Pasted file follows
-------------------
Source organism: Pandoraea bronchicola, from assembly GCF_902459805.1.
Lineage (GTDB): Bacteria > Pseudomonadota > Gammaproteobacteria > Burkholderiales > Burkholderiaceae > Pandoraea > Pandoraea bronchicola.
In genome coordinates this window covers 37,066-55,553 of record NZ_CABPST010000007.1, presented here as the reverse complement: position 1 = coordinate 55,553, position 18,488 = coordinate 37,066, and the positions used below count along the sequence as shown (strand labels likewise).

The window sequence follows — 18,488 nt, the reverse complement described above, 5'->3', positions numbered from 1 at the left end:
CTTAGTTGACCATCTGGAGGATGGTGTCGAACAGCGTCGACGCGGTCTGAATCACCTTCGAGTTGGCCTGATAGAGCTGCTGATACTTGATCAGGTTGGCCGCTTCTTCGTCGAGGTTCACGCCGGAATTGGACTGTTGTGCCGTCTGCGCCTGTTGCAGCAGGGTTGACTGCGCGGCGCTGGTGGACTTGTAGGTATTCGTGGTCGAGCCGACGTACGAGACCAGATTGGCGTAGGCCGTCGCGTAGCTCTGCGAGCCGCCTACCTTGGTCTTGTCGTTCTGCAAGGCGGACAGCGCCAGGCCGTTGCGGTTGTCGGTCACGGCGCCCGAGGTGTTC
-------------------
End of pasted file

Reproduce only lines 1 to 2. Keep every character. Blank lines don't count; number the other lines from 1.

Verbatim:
Source organism: Pandoraea bronchicola, from assembly GCF_902459805.1.
Lineage (GTDB): Bacteria > Pseudomonadota > Gammaproteobacteria > Burkholderiales > Burkholderiaceae > Pandoraea > Pandoraea bronchicola.